Despite resale’s unprofitability, investors aren’t deterred
Resale company The RealReal has yet to turn a profit — but for investors, the company and the resale market as a whole are still promising.
In this week’s third-quarter earnings, The RealReal recorded a net loss of $25.3 million, but the general external consensus was that the business is humming along.
Cowen analyst Oliver Chen wrote in a report: “We continue to believe REAL has leadership in supply gathering, authentication and single SKU management, which should lead to market share gains.” As a result, his firm rates the stock “outperform.”
Indeed the stock jumped more than 3% in after-hours trading after the results hit. Analysts were impressed by the overall gains the company had made; revenue had risen 55% to $80.5 million and losses were less than they were in 2018. “We expect management to make further progress with automation, which should drive lower unit costs and put REAL on track to achieve profitability by FY22,” wrote Chen.
“I’m quite surprised that the Street is so positive about it,” said Jessica Ramirez, research analyst at Jane Hali & Associates. But the overall investor sense is that resale — and the overall circular economy — is a huge area of growth, even if it’s yet to be in the black. “The way the RealReal sits, [despite] these losses, we expect to be compensated in the future,” said Ramirez.
The biggest hurdle the company currently faces involves its authentication process. A new report from CNBC interviewed unhappy customers and former employees, and highlighted how counterfeit items remain a huge problem for the RealReal’s platform. As a result, despite the sizable stock price gain last night, RealReal’s stock fell over 4% Tuesday morning.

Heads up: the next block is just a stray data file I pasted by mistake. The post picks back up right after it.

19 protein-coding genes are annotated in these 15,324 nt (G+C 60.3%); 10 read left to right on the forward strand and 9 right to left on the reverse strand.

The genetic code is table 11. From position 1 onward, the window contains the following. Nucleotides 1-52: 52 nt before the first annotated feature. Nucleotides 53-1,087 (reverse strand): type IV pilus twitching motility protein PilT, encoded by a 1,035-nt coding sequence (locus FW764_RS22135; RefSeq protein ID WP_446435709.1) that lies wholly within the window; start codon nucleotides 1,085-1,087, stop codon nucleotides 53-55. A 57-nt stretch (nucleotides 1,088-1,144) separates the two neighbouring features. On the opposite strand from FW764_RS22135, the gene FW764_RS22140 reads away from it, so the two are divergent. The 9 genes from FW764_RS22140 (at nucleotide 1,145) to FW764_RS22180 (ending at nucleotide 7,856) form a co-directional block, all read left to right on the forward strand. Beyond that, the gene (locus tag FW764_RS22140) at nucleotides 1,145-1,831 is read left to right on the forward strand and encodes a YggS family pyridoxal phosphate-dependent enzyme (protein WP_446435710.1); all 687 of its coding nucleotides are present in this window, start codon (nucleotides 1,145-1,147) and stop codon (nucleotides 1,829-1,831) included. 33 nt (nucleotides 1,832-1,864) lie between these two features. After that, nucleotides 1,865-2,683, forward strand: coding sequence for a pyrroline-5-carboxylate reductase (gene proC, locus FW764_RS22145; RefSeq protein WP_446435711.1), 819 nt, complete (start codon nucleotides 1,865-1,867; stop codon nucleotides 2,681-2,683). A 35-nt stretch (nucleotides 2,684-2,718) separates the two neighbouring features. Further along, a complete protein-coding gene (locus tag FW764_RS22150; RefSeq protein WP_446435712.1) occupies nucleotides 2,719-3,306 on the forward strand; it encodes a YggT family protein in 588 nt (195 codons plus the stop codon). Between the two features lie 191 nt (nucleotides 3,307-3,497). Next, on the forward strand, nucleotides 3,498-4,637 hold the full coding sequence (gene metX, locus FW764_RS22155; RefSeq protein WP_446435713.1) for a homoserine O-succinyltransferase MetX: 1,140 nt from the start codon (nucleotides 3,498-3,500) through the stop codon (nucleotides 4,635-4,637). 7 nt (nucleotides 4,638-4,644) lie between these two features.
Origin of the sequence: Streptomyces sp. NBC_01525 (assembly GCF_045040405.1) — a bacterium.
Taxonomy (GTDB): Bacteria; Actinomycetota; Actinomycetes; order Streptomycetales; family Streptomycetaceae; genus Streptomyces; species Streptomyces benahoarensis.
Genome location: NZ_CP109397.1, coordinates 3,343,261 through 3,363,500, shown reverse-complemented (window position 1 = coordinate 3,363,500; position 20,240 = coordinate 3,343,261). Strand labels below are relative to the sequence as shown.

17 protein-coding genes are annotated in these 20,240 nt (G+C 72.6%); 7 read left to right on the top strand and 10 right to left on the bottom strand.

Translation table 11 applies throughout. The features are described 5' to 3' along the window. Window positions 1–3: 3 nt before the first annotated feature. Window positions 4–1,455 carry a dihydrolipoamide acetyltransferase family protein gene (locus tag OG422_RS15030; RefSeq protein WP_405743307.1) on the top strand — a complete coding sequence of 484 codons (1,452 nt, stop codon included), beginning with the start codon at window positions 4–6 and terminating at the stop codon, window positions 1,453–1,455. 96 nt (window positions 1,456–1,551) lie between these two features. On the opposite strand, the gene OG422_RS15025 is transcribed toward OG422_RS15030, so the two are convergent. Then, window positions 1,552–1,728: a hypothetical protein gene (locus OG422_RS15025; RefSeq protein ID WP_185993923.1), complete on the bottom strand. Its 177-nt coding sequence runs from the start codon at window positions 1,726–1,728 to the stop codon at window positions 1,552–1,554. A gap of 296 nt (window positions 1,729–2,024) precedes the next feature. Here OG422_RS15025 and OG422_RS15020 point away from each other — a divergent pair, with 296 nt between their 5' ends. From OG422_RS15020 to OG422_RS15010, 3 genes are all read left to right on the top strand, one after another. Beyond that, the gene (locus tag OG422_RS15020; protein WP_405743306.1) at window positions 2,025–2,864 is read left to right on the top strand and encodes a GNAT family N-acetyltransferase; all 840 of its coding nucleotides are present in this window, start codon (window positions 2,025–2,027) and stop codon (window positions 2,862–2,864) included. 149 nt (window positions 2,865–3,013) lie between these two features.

Still, the overall sense from investors remains that resale may have huge growth potential, even if it’s yet to figure out a sustainable business model. Said Ramirez, investor reticence has historically focused on whether or not these types of businesses can become mainstream. “People are warming up to the idea,” she said. “The sharing economy is a real thing right now.”
Other companies, like ThredUp and StockX, have been rapidly growing as well, each having raised over $100 million in venture capital. The private market fervor has revolved around the thesis that fast fashion is a waning — and unsustainable — fad, and more people are looking for sustainable options. ThredUp released a report this year that estimated the overall resale market to hit $51 billion by 2023.
With the RealReal as one of the few public companies in the space, Wall Street is also trying to believe that this growing group of online vintage stores has the potential to become a true force in the apparel world. This, of course, will cost a lot of money. As Forrester analyst Sucharita Kodali pointed out to Modern Retail last July, the amount of money required to build infrastructure that takes in, stores and then resells clothes is wildly expensive. The only way to approach a path to profitability is to become truly mainstream; Gap, for instance, posted $16 billion in sales in 2018. “I don’t see any of these niche companies getting to that level in the near future,” said Kodali.
For now, the resale space remains niche but it has a bunch of bulls on the sidelines. Public companies like the RealReal are expanding at a fast clip and attracting more customers. Others — like StockX — continue to dominate the deadlines and VC checkbooks. “It is increasingly more exciting,” said Ramirez.